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BHP Billiton sees market balance approaching

The company in February posted its first loss in more than a decade as market conditions deteriorated.

By Daniel J. Graeber
Australian mining and energy giant BHP Billiton says there are signs of market recovery emerging over the horizon. Photo by Stephen Shaver/UPI | <a href="/News_Photos/lp/57da00f077b567984fc832cf71bf62a3/" target="_blank">License Photo</a>
Australian mining and energy giant BHP Billiton says there are signs of market recovery emerging over the horizon. Photo by Stephen Shaver/UPI | License Photo

CANBERRA, Australia, Oct. 19 (UPI) -- The energy market should improve over the next year or so as signs of rebalancing appear on the horizon, Australian company BHP Billiton said.

The company, among the largest of its kind, said Wednesday the combination of capital discipline and market improvements were cause for mid-term optimism.

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"We have seen early signs of markets rebalancing," CEO Andrew Mackenzie said in a statement. "Fundamentals suggest both oil and gas markets will improve over the next 12 to 18 months."

The company earlier this year enacted deep cuts in spending on petroleum operations, hinting that more would be coming in the next fiscal year.

RELATED BHP Billiton had a challenging year

The company just two months ago posted an underlying profit of $1.9 billion, 14 percent lower year-on-year, revenue of $30.1 billion for the fiscal year ending June 30, a 31 percent decline, and $4.9 billion in write-offs associated with its oil and natural gas portfolio in the United States.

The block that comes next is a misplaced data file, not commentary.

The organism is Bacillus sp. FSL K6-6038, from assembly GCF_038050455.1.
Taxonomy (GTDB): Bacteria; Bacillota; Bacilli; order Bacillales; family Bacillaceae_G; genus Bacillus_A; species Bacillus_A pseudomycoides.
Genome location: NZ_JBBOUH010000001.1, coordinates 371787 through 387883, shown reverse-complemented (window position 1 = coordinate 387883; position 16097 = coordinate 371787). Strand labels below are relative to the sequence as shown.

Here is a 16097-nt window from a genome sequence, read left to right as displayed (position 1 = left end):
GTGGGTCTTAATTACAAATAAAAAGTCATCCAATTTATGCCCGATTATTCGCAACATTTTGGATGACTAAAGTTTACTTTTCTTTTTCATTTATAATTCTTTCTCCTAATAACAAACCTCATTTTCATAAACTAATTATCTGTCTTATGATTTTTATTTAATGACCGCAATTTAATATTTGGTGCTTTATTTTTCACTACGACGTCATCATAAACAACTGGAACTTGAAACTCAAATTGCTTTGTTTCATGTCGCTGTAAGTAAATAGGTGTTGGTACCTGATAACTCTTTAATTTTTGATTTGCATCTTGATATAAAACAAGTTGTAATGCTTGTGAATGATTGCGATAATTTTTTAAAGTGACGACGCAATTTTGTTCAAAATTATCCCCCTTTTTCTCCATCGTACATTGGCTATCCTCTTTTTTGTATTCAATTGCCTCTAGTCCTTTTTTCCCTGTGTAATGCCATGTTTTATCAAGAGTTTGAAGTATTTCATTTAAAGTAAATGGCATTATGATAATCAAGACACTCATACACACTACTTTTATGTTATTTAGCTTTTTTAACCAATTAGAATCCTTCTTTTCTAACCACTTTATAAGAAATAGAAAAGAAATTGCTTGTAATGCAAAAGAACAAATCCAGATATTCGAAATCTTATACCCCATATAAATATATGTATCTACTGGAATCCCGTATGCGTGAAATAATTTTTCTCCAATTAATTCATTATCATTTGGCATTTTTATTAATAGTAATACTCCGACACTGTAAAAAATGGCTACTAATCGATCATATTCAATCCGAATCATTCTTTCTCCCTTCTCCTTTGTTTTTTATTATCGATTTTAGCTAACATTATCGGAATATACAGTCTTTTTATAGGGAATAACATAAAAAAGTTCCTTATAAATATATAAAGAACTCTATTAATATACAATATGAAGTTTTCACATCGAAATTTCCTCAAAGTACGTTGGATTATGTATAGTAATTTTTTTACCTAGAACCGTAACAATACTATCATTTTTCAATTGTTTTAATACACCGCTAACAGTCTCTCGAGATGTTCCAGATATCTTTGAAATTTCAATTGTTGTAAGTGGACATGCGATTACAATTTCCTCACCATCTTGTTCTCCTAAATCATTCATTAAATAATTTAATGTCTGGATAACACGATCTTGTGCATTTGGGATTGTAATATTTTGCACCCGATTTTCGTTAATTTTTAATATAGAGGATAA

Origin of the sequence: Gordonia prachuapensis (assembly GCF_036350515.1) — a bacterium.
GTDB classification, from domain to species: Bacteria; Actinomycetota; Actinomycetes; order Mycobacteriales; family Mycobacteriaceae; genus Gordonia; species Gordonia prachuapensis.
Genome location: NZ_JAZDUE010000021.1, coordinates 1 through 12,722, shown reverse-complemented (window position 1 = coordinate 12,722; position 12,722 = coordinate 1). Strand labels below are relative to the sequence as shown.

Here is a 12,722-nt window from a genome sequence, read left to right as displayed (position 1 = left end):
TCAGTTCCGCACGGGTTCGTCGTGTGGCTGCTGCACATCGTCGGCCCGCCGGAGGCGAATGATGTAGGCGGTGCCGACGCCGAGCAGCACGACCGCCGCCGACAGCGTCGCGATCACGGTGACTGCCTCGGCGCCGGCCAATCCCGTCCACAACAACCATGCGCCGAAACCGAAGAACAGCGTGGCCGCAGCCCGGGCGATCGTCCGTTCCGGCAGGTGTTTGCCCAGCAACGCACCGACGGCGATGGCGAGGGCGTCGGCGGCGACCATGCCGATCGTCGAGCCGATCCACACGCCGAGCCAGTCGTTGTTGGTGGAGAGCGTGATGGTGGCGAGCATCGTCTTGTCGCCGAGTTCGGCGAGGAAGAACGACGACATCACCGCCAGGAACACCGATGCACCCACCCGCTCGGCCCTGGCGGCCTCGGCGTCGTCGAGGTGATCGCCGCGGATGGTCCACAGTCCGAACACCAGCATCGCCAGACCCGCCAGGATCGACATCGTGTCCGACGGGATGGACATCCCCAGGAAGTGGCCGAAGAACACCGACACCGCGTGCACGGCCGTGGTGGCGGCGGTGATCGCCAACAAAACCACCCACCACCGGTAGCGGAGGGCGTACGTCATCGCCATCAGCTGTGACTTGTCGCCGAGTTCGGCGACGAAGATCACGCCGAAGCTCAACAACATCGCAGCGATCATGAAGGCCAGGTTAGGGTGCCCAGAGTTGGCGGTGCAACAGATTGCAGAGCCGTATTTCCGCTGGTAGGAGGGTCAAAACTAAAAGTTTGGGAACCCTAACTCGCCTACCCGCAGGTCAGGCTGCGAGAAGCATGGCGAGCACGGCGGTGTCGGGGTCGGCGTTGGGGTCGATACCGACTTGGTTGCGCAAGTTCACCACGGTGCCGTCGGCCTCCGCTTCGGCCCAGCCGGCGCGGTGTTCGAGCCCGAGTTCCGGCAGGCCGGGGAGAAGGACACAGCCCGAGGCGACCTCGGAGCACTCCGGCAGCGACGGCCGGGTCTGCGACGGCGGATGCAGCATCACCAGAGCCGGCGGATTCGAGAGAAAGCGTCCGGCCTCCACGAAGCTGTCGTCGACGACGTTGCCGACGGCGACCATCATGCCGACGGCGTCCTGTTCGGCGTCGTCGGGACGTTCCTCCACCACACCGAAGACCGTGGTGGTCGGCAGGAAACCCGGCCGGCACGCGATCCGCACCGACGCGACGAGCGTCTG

Mackenzie at the time said market conditions over the last year were "challenging." Since then, members of the Organization of Petroleum Exporting Countries pledged to work with non-member states on a proposal to freeze production levels in an effort to pull the market back toward balance.

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An increase in total global oil production from countries like shale-rich United States and de facto OPEC leader Saudi Arabia pushed the market heavily toward the supply side. Speaking at an energy conference in London this week, BP CEO Bob Dudley said that while demand for energy products was strong, supplies were even stronger.

RELATED BHP lowers expectations for petroleum

Mackenzie said production and spending plans would remain largely in place. About $1.4 billion is reserved for petroleum investments alone. For output, BHP said production for September declined by 15 percent.

BHP Billiton in February posted its first loss in more than 16 years and cut its dividend paid to shareholders by about 75 percent.

RELATED BHP Billiton cuts dividend amid sector weakness

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